10. Let the meter run out. Travel involves continuous considerations of time and money. Tech adds an extra layer with battery life, data usage and talk time all factoring into our running mental tallies. To counteract this: set limits. If the battery runs out, accept it as a sign that it’s time to put the toy down. Most smartphones and service providers offer ways of controlling data usage. Automate your gadget usage as much as possible and when the machine says you’re maxed out, avenge yourself by putting it to bed.
11. I like your latitude. Some apps allow your select friends and family to see your exact location (provided your device is on). This feature is integrated into recent versions of mobile Google Maps and is called Latitude. It can be very handy when multiple travelers have this feature enabled and want to wander off in separate directions and still keep track of each other.
12. No pressure. Once you’re in a habit of posting travel news and photos to your friends, it can seem like you have a captive audience keenly waiting for your every status update – and a smartphone can keep your info flowing anywhere, anytime. But be realistic. A slideshow that took you three hours to design might take your friends 30 seconds to breeze through. Whatever you upload and share should be something that is meaningful to you. Ultimately your enjoyment and the well-being of your fellow travelers is the biggest priority while on the road.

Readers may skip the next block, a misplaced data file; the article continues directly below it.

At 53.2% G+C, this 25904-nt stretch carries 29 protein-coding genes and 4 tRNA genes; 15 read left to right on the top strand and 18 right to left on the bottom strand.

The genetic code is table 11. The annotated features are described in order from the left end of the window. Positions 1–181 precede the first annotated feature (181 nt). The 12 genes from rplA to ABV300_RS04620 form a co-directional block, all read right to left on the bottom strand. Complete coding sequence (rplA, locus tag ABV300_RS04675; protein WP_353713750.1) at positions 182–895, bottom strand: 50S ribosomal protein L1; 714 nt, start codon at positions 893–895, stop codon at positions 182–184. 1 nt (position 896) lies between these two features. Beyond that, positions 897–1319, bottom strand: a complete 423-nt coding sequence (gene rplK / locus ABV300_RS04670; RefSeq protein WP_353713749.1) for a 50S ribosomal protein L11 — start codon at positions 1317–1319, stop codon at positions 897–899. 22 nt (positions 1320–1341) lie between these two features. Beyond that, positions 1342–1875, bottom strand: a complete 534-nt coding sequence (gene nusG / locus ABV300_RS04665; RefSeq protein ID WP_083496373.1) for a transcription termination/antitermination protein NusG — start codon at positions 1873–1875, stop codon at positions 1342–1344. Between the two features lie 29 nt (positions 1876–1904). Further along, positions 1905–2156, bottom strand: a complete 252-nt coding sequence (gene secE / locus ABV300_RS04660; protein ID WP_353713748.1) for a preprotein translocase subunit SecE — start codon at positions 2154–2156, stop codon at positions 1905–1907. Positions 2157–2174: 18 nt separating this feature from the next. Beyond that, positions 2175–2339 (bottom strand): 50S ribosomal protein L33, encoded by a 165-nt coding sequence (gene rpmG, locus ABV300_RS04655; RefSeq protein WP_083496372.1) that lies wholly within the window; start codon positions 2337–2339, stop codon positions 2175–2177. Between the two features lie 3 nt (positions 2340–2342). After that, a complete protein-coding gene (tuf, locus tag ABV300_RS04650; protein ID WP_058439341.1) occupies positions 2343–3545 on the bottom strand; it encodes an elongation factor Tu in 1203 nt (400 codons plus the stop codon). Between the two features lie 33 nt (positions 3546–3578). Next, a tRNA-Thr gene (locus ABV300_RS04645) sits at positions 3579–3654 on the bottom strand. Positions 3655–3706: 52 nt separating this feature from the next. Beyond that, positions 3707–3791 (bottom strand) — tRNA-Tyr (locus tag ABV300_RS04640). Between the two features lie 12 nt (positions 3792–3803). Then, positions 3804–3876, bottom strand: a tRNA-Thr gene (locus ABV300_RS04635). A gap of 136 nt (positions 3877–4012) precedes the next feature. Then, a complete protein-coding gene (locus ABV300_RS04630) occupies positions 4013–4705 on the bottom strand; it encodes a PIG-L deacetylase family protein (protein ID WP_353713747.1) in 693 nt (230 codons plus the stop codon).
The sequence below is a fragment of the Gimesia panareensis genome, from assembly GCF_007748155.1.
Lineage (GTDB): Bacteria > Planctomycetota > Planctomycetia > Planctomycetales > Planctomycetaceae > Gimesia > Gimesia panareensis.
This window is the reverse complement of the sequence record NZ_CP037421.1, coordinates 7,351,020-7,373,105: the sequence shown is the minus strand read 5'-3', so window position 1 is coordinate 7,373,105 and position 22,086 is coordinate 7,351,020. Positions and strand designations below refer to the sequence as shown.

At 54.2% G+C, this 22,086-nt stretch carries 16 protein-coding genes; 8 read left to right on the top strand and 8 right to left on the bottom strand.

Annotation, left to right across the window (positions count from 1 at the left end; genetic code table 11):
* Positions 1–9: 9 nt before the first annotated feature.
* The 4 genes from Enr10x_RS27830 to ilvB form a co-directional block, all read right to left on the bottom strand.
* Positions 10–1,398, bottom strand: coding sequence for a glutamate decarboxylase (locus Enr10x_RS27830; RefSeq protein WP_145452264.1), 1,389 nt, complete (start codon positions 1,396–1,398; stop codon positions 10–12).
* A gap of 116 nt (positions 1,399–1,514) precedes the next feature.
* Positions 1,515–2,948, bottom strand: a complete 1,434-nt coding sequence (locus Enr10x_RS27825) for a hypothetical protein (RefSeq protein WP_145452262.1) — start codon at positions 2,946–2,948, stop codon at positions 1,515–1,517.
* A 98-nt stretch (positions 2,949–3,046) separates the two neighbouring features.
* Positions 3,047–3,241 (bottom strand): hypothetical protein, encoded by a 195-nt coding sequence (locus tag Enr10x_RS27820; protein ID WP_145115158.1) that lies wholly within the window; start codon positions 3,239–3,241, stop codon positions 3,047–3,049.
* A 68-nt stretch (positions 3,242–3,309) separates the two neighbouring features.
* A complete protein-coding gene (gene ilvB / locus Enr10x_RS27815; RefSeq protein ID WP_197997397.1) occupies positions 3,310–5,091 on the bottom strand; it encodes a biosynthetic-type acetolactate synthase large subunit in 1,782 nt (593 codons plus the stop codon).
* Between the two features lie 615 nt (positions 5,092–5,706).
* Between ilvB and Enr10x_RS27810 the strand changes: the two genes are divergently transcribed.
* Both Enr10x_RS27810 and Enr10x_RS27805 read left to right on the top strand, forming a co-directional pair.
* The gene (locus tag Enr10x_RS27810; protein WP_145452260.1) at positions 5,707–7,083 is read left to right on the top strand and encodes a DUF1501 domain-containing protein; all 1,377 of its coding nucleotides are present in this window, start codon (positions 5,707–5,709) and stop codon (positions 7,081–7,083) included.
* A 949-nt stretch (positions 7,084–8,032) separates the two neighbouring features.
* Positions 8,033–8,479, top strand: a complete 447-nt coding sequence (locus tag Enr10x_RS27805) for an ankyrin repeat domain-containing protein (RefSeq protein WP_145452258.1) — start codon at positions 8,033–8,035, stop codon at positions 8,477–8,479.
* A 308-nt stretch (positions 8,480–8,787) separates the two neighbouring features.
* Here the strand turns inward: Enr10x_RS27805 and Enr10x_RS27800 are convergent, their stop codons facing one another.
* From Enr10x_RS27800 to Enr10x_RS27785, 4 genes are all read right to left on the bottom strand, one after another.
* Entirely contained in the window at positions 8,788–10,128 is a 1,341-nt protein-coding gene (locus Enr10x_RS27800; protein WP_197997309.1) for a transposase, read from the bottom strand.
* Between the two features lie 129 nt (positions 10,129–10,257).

Bottom Line: A smartphone can be a great way to enhance your good times and let loved ones know you’re safe and well. It can keep you out of trouble, maximize your spontaneity and be a practical source of useful information. But perhaps its best feature – one that should never be overlooked – is its ability to fit in your pocket leaving you to experience the world the way humans have since time began.
David Elias is a civilian Public Affairs Officer with the Royal Canadian Air Force. When he’s not serving his country, he loves spending time with his wife and two kids. An avid gardener, handy-man and writer, he loves nothing more than enjoying everything Canada and the world has to offer.